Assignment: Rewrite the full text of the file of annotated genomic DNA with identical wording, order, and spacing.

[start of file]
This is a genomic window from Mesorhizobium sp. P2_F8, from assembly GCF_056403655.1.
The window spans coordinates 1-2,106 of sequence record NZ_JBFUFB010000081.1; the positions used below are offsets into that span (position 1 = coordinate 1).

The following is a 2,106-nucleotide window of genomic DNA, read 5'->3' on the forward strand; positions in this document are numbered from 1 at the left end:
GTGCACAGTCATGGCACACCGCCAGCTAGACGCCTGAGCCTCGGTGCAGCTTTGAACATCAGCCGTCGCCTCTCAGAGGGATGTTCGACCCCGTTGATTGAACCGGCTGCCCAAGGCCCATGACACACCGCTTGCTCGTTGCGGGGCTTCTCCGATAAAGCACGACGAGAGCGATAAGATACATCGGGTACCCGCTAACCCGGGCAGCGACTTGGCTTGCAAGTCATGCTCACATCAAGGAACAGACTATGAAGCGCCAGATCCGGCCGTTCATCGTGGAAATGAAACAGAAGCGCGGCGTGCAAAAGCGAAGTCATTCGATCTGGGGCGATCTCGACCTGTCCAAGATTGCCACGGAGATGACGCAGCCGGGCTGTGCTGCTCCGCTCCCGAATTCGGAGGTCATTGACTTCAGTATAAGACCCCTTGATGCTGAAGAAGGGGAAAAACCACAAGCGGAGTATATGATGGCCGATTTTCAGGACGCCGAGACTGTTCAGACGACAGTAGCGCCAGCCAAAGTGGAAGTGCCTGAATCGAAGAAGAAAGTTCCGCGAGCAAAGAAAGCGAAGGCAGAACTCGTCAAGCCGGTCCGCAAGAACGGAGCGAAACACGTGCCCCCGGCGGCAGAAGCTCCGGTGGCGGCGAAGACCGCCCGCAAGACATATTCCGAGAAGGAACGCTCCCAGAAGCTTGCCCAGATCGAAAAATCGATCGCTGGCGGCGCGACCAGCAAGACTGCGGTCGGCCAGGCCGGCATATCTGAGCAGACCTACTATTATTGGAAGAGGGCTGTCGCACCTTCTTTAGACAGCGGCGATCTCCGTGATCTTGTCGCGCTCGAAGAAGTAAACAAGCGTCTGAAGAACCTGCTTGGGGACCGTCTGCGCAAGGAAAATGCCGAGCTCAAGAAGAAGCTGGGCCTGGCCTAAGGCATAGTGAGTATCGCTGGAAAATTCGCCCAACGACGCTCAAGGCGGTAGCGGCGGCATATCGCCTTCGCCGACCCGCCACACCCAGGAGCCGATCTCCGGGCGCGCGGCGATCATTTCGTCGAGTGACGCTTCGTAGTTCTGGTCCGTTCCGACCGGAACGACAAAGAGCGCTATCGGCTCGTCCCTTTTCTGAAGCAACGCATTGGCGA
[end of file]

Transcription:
This is a genomic window from Mesorhizobium sp. P2_F8, from assembly GCF_056403655.1.
The window spans coordinates 1-2,106 of sequence record NZ_JBFUFB010000081.1; the positions used below are offsets into that span (position 1 = coordinate 1).

The following is a 2,106-nucleotide window of genomic DNA, read 5'->3' on the forward strand; positions in this document are numbered from 1 at the left end:
GTGCACAGTCATGGCACACCGCCAGCTAGACGCCTGAGCCTCGGTGCAGCTTTGAACATCAGCCGTCGCCTCTCAGAGGGATGTTCGACCCCGTTGATTGAACCGGCTGCCCAAGGCCCATGACACACCGCTTGCTCGTTGCGGGGCTTCTCCGATAAAGCACGACGAGAGCGATAAGATACATCGGGTACCCGCTAACCCGGGCAGCGACTTGGCTTGCAAGTCATGCTCACATCAAGGAACAGACTATGAAGCGCCAGATCCGGCCGTTCATCGTGGAAATGAAACAGAAGCGCGGCGTGCAAAAGCGAAGTCATTCGATCTGGGGCGATCTCGACCTGTCCAAGATTGCCACGGAGATGACGCAGCCGGGCTGTGCTGCTCCGCTCCCGAATTCGGAGGTCATTGACTTCAGTATAAGACCCCTTGATGCTGAAGAAGGGGAAAAACCACAAGCGGAGTATATGATGGCCGATTTTCAGGACGCCGAGACTGTTCAGACGACAGTAGCGCCAGCCAAAGTGGAAGTGCCTGAATCGAAGAAGAAAGTTCCGCGAGCAAAGAAAGCGAAGGCAGAACTCGTCAAGCCGGTCCGCAAGAACGGAGCGAAACACGTGCCCCCGGCGGCAGAAGCTCCGGTGGCGGCGAAGACCGCCCGCAAGACATATTCCGAGAAGGAACGCTCCCAGAAGCTTGCCCAGATCGAAAAATCGATCGCTGGCGGCGCGACCAGCAAGACTGCGGTCGGCCAGGCCGGCATATCTGAGCAGACCTACTATTATTGGAAGAGGGCTGTCGCACCTTCTTTAGACAGCGGCGATCTCCGTGATCTTGTCGCGCTCGAAGAAGTAAACAAGCGTCTGAAGAACCTGCTTGGGGACCGTCTGCGCAAGGAAAATGCCGAGCTCAAGAAGAAGCTGGGCCTGGCCTAAGGCATAGTGAGTATCGCTGGAAAATTCGCCCAACGACGCTCAAGGCGGTAGCGGCGGCATATCGCCTTCGCCGACCCGCCACACCCAGGAGCCGATCTCCGGGCGCGCGGCGATCATTTCGTCGAGTGACGCTTCGTAGTTCTGGTCCGTTCCGACCGGAACGACAAAGAGCGCTATCGGCTCGTCCCTTTTCTGAAGCAACGCATTGGCGA